A pair of Dalhousie University students made the most of an encounter with Prime Minister Justin Trudeau this week by pressing him to implement the United Nations Declaration on the Rights of Indigenous Peoples (UNDRIP).
Trudeau is currently on a cross-country tour, chatting with Canadians in town hall meetings and at coffee shops. On Monday, Trudeau swung by Java Blend Coffee Roasters in Halifax where Alex Ayton and Kathleen Olds, both 19, asked him for a selfie.
The students belong to Divest Dal, an environmental group campaigning to have their school pull it investments in the world's top 200 fossil fuel companies.
“Are you planning on implementing UNDRIP?” Olds asked the prime minister.
“Absolutely, yes,” Trudeau replied. “For sure.”
“Does that mean requiring consent for natural resource projects?” Ayton asked, in a clip posted to the group’s Facebook page.
“Absolutely. We need to engage with a broad range of voices and as we’ve seen, the indigenous communities have positions on both sides of just about every different project,” Trudeau replied.
Ayton told The Huffington Post Canada on Tuesday that the pair wanted to challenge Trudeau on “one of the promises that he has broken.”
George Smith, the NDP’s director of media relations, also helped draw attention to the exchange.
UNDRIP, adopted in 2007, describes the rights that constitute the minimum standards for the “survival, dignity, and well-being of the indigenous peoples of the world.”
The declaration notes indigenous peoples have a right to self-determination, and to the territories and natural resources they traditionally owned or occupied.
Canada joined Australia, New Zealand, and the United States in voting against the declaration 10 years ago because of concerns about language addressing resources and land. Canada was the only nation to file its objections against the landmark document in 2014.
Though Canada removed its objector status to the declaration last May, Justice Minister Jody Wilson-Raybould has since said UNDRIP cannot be adopted “word for word” into Canadian law.
Justice Minister Jody Wilson-Raybould addresses a gathering of First Nations leaders and B.C. cabinet ministers in Vancouver on Sept. 7, 2016. (Photo: Darryl Dyck/Canadian Press)
Wilson-Raybould told First Nations leaders in September "the hard and sometimes painful truth is that many of our current realities do not align with the standards of the United Nations declaration, and as such they must be systemically and coherently dismantled.”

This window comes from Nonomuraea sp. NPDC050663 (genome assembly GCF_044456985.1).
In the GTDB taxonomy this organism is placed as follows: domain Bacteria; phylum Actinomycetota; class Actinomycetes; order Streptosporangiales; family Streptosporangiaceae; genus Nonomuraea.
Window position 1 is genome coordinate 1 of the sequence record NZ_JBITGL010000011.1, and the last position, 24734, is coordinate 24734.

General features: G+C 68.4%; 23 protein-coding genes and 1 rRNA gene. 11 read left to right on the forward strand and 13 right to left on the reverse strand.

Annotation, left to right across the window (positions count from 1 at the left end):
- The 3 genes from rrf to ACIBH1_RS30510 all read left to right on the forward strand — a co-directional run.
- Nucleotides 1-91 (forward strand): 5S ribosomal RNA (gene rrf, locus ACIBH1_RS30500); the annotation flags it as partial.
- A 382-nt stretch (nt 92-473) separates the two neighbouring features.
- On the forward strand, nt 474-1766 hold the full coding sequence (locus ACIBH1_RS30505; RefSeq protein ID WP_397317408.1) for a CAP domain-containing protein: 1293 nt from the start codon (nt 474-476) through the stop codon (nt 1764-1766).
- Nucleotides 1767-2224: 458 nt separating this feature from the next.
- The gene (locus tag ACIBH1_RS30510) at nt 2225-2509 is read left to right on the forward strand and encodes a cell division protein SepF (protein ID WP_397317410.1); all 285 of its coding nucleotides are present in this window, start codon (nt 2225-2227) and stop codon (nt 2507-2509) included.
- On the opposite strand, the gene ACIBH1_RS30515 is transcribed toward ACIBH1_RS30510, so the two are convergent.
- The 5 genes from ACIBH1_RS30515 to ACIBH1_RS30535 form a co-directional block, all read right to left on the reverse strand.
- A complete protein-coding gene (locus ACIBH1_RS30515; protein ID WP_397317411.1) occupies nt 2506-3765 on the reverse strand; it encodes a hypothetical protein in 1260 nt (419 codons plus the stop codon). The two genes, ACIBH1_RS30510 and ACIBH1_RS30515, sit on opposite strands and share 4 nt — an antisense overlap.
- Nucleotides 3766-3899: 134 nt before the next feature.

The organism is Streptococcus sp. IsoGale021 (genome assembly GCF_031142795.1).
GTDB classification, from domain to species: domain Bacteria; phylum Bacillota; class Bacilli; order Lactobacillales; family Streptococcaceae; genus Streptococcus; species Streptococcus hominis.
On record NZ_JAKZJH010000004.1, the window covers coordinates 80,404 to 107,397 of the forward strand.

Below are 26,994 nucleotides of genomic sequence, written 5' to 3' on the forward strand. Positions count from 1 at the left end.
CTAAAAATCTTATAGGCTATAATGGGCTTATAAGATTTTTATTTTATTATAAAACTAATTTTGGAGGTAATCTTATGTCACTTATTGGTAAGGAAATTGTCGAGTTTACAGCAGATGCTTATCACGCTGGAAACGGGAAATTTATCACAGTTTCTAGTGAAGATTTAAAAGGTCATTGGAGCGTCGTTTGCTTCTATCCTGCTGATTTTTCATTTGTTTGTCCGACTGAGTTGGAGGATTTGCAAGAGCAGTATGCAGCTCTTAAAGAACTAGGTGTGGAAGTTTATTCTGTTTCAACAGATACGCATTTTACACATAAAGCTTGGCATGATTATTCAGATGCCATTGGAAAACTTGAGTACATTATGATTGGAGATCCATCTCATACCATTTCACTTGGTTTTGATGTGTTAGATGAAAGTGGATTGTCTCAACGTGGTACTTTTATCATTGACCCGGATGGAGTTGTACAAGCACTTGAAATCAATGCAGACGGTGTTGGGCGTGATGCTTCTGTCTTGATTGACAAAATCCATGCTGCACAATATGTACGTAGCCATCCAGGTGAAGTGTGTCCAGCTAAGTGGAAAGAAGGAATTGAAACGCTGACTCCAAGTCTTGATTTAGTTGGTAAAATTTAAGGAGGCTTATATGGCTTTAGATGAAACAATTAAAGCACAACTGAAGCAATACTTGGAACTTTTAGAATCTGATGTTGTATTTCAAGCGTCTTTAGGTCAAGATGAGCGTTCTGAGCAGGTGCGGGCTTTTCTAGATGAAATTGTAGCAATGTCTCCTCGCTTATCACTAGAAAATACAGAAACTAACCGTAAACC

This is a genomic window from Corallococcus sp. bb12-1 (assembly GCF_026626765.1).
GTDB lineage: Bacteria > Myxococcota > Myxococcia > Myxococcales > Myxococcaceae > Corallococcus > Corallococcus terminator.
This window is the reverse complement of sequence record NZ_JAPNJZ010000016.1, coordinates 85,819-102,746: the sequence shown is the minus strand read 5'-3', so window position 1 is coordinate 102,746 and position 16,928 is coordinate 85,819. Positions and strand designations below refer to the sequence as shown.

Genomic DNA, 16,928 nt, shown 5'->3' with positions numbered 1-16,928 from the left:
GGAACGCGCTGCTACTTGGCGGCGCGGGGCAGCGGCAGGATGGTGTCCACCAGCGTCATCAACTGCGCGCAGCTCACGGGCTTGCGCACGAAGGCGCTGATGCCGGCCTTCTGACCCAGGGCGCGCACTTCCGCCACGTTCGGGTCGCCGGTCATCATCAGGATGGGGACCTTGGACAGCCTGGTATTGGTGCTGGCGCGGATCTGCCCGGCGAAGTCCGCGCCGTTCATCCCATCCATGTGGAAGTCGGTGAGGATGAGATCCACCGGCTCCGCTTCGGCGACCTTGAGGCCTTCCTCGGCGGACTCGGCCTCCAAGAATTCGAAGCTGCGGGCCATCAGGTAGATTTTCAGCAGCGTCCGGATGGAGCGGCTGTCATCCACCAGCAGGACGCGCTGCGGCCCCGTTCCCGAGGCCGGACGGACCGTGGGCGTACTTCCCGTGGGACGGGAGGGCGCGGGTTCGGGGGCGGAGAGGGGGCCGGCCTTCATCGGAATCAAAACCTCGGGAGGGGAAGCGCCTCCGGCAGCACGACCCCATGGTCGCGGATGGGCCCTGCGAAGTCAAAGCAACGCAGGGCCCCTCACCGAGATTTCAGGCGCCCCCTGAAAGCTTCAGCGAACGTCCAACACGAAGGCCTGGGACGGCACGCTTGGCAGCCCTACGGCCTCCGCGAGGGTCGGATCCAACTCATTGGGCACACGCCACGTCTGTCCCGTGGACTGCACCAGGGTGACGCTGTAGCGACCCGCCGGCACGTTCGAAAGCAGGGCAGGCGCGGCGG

'A little bit sad' about PM's response
In an interview with HuffPost, Ayton suggested the federal government’s approval of the Kinder Morgan pipeline expansion project clashed with both its commitment to fighting climate change and fostering a new relationship with First Nations. Only 39 of the 120 aboriginal groups consulted on the project by Kinder Morgan have given their support, Ayton noted.
She did not think much of Trudeau’s response.
“We thought it was really funny, for one. And then, after thinking about it, it was also a little bit sad,” she said, adding the prime minister opted for a “scripted” response instead of a candid discussion.
“We want him to stick to his promises.”
Ayton admits she had some nerves in the moment, but suggested the exchange shows young people are paying attention to politics, too.
“We want him to stick to his promises,” she said. “And we are active and engaged.”
Ayton also highlighted how, at a town hall in Dartmouth on Monday night, a Mi’kmaq woman asked that oil be left in the ground. In his response, the prime minister reportedly referenced that 39 indigenous communities back the Kinder Morgan project.
“We have to listen to the First Nation community,” Ayton said. “They’ve been on this land longer than we have.”
The full adoption and implementation of UNDRIP was also one of the 94 recommendations from the Truth and Reconciliation Commission in its report on the painful legacy of Canada’s residential school system.
Liberals have also pledged to work with provinces and First Nations to enact all 94 of those recommendations.
With files from The Canadian Press
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